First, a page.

Thank you for sharing. And hope your son will recover to his full health, soon.

kind regards,


PiPs's picture

Thanks Lumos,

Ha Ha, maybe you were channelling through me. The bread was a combination of what time and ingredients I had available ... I spent a long time practising using Gerard Rubaud's formulas as inspiration. I find 70% white flour is usually what I aim for in a "white" bread.

I am loving the rye sourdough. It's so versatile and easy to look after. Funny, lots of people talking about winter coming, where we have the opposite happening and the rye sourdough is loving the heat and humidity.

Cheers, Phil

codruta's picture

Wow, Phil... Your post is visual art. Both muffins and breads look delicious. A treat for our eyes.


PiPs's picture

Many thanks Codruta,

It was actually one of your posts and the photography in it that inspired me to start paying more attention to my images and start posting here.

It was this one -

Cheers, Phil

breadsong's picture

Hello Phil,
I have really been enjoying your posts - your breads are gorgeous.
The photos are wonderful, not just of the breads but of the good ingredients use to make them, too!
:^) from breadsong

PiPs's picture

Thank you Breadsong,

I am really enjoying the experience ... Thanks for your comment. Means a lot.

Cheers, Phil

sweetbird's picture

I missed this post first time around, so I'm glad a new comment brought it up into the list again. Having just made a somewhat failed Tartine variation of my own, I found this to be inspiring. The muffins also look wonderful. I too would love to know about the camera and lens. Your photos are a treat (the result of an artistic eye as much as anything having to do with equipment!). I trust your son is well now, since this was written month's ago. That sounds like a scare.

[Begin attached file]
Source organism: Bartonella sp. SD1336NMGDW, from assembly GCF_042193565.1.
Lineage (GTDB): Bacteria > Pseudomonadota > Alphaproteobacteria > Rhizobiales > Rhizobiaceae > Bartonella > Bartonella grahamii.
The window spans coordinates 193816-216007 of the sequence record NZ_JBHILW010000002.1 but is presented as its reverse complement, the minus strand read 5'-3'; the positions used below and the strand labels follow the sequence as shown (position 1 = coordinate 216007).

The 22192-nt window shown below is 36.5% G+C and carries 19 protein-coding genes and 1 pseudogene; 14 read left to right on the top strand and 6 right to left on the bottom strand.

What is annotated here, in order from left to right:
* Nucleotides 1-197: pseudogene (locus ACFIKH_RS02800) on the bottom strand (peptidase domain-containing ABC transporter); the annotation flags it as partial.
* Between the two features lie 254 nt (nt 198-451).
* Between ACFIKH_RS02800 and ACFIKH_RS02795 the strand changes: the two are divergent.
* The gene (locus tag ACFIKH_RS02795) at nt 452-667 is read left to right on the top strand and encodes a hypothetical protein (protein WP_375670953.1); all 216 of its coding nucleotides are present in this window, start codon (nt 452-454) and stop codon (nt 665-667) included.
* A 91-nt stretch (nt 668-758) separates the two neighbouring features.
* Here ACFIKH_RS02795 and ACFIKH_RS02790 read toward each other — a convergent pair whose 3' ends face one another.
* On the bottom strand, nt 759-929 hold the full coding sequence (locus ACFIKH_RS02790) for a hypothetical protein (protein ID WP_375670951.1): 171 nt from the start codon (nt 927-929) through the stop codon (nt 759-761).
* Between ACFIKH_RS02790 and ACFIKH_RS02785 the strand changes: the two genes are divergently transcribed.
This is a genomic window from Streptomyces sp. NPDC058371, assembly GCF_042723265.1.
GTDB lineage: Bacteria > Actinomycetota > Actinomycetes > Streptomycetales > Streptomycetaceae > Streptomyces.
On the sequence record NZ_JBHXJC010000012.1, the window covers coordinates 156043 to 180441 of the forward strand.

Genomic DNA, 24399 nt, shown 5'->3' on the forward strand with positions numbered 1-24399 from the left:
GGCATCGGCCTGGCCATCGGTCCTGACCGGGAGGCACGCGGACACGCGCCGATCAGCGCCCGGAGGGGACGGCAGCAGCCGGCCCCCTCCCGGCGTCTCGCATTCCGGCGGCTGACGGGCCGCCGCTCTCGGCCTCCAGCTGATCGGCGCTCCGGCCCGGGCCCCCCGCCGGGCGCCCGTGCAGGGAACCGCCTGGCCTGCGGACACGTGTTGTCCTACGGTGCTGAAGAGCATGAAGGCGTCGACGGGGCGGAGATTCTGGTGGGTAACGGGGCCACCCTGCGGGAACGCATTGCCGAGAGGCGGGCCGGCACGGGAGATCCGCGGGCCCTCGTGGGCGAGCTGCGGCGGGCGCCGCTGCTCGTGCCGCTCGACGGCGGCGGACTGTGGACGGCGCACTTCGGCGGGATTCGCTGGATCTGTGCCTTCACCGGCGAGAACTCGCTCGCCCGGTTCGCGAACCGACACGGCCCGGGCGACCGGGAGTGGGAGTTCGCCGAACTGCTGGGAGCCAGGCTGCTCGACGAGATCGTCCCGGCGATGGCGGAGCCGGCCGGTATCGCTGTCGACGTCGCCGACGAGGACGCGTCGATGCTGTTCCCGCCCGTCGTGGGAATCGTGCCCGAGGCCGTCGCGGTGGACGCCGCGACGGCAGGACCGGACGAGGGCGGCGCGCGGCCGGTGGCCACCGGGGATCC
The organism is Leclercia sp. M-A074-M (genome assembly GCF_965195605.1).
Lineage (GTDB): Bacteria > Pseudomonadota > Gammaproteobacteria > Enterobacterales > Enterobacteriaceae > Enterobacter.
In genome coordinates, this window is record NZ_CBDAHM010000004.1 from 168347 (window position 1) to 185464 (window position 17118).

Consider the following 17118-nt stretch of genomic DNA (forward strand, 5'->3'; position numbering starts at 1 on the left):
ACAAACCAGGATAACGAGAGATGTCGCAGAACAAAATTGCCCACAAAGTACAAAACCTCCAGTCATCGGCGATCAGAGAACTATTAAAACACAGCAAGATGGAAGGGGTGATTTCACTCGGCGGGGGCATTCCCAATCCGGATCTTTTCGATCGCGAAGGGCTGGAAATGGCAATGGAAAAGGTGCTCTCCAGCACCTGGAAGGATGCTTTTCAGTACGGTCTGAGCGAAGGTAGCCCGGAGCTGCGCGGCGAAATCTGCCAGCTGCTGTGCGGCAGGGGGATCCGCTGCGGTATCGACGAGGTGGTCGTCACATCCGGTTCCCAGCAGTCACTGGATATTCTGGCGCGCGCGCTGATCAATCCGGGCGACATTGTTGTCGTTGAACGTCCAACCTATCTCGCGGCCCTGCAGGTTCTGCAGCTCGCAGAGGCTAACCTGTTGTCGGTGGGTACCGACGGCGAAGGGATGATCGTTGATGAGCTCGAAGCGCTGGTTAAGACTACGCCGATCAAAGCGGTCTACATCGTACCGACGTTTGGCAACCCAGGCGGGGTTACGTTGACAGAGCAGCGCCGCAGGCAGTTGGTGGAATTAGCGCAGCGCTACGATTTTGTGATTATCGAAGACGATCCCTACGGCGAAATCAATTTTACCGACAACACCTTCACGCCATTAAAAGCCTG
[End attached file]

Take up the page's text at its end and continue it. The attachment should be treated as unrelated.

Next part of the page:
Will have to put this bread in my ever-growing lineup of breads I want to try!

All the best, Janie

PiPs's picture

Hi Janie,

Hope you have better success with the Tartine breads next time ... I have found it quite a demanding bread to make. It is demanding of time, temperatures and handling skills. It does make great bread when you get "it" though. I posted a reply about the camera above ... I am now enjoying the privilege of using a newer Canon 550D camera ... with just the same lens :)



sweetbird's picture

Thanks, Phil! And congratulations on the new Canon. The photos really are stunning and a treat to look at. They convey so much more than just the crumb & crust.

I agree about Tartine being demanding. But I've fallen in love with the Tartine process and have been happily making Tartine loaves almost exclusively for about a year or so. I plan to post some of those. Where I ran into trouble the other day was in dreaming up several variations and throwing them all at once into one batch of Tartine whole wheat. I added some 10-grain cereal, increased the hydration, threw in some pate fermentee on a whim and did a longer, cooler bulk ferment. Then I did a further cold retard overnight in the refrigerator, all in an effort to get a little more sour into the bread. It was OK, and was definitely more sour, but I just wasn't thrilled. The flavors weren't beautifully balanced as they usually are in Tartine. I need to learn to not get carried away and try EVERY variation I dream up in one loaf.... It makes it impossible to know which idea worked and which didn't! 

All the best,  Janie